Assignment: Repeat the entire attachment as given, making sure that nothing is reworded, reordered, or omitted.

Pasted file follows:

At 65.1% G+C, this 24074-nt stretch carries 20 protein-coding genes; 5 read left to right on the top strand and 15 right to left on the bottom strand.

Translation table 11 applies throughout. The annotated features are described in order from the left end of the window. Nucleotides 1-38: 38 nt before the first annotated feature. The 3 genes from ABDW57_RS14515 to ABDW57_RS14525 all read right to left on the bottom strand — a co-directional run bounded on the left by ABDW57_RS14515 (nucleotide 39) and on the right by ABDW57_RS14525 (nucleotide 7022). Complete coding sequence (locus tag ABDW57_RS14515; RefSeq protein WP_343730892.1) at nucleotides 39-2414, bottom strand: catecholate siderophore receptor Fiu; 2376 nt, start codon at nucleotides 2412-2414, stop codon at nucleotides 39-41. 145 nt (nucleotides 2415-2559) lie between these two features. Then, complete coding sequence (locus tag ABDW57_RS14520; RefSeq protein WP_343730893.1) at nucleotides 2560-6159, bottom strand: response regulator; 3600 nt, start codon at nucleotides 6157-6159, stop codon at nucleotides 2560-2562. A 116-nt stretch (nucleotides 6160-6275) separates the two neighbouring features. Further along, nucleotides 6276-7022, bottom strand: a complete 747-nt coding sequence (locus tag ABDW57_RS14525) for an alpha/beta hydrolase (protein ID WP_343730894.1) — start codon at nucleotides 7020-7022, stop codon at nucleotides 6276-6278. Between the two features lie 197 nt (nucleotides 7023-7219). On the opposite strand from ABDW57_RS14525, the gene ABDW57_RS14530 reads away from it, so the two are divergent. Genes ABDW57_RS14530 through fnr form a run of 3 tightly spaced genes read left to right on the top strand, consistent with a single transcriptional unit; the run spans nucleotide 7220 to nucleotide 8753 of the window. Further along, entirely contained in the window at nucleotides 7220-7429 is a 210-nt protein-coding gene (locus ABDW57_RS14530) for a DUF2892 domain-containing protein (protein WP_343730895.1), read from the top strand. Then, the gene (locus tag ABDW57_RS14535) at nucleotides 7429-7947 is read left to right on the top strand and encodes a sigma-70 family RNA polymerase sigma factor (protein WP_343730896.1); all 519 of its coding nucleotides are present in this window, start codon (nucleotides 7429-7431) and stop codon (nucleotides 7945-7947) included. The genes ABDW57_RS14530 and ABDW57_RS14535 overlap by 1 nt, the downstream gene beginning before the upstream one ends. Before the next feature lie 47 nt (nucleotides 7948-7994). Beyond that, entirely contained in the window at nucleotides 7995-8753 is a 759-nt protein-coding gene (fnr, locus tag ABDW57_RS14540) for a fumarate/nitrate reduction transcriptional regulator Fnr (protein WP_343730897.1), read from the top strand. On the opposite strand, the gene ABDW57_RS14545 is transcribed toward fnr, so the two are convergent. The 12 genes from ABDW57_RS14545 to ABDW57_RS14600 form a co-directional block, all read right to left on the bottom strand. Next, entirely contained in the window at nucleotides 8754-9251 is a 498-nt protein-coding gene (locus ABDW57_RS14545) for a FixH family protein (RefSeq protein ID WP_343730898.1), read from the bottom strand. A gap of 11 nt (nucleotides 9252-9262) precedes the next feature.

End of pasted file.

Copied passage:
At 65.1% G+C, this 24074-nt stretch carries 20 protein-coding genes; 5 read left to right on the top strand and 15 right to left on the bottom strand.

Translation table 11 applies throughout. The annotated features are described in order from the left end of the window. Nucleotides 1-38: 38 nt before the first annotated feature. The 3 genes from ABDW57_RS14515 to ABDW57_RS14525 all read right to left on the bottom strand — a co-directional run bounded on the left by ABDW57_RS14515 (nucleotide 39) and on the right by ABDW57_RS14525 (nucleotide 7022). Complete coding sequence (locus tag ABDW57_RS14515; RefSeq protein WP_343730892.1) at nucleotides 39-2414, bottom strand: catecholate siderophore receptor Fiu; 2376 nt, start codon at nucleotides 2412-2414, stop codon at nucleotides 39-41. 145 nt (nucleotides 2415-2559) lie between these two features. Then, complete coding sequence (locus tag ABDW57_RS14520; RefSeq protein WP_343730893.1) at nucleotides 2560-6159, bottom strand: response regulator; 3600 nt, start codon at nucleotides 6157-6159, stop codon at nucleotides 2560-2562. A 116-nt stretch (nucleotides 6160-6275) separates the two neighbouring features. Further along, nucleotides 6276-7022, bottom strand: a complete 747-nt coding sequence (locus tag ABDW57_RS14525) for an alpha/beta hydrolase (protein ID WP_343730894.1) — start codon at nucleotides 7020-7022, stop codon at nucleotides 6276-6278. Between the two features lie 197 nt (nucleotides 7023-7219). On the opposite strand from ABDW57_RS14525, the gene ABDW57_RS14530 reads away from it, so the two are divergent. Genes ABDW57_RS14530 through fnr form a run of 3 tightly spaced genes read left to right on the top strand, consistent with a single transcriptional unit; the run spans nucleotide 7220 to nucleotide 8753 of the window. Further along, entirely contained in the window at nucleotides 7220-7429 is a 210-nt protein-coding gene (locus ABDW57_RS14530) for a DUF2892 domain-containing protein (protein WP_343730895.1), read from the top strand. Then, the gene (locus tag ABDW57_RS14535) at nucleotides 7429-7947 is read left to right on the top strand and encodes a sigma-70 family RNA polymerase sigma factor (protein WP_343730896.1); all 519 of its coding nucleotides are present in this window, start codon (nucleotides 7429-7431) and stop codon (nucleotides 7945-7947) included. The genes ABDW57_RS14530 and ABDW57_RS14535 overlap by 1 nt, the downstream gene beginning before the upstream one ends. Before the next feature lie 47 nt (nucleotides 7948-7994). Beyond that, entirely contained in the window at nucleotides 7995-8753 is a 759-nt protein-coding gene (fnr, locus tag ABDW57_RS14540) for a fumarate/nitrate reduction transcriptional regulator Fnr (protein WP_343730897.1), read from the top strand. On the opposite strand, the gene ABDW57_RS14545 is transcribed toward fnr, so the two are convergent. The 12 genes from ABDW57_RS14545 to ABDW57_RS14600 form a co-directional block, all read right to left on the bottom strand. Next, entirely contained in the window at nucleotides 8754-9251 is a 498-nt protein-coding gene (locus ABDW57_RS14545) for a FixH family protein (RefSeq protein ID WP_343730898.1), read from the bottom strand. A gap of 11 nt (nucleotides 9252-9262) precedes the next feature.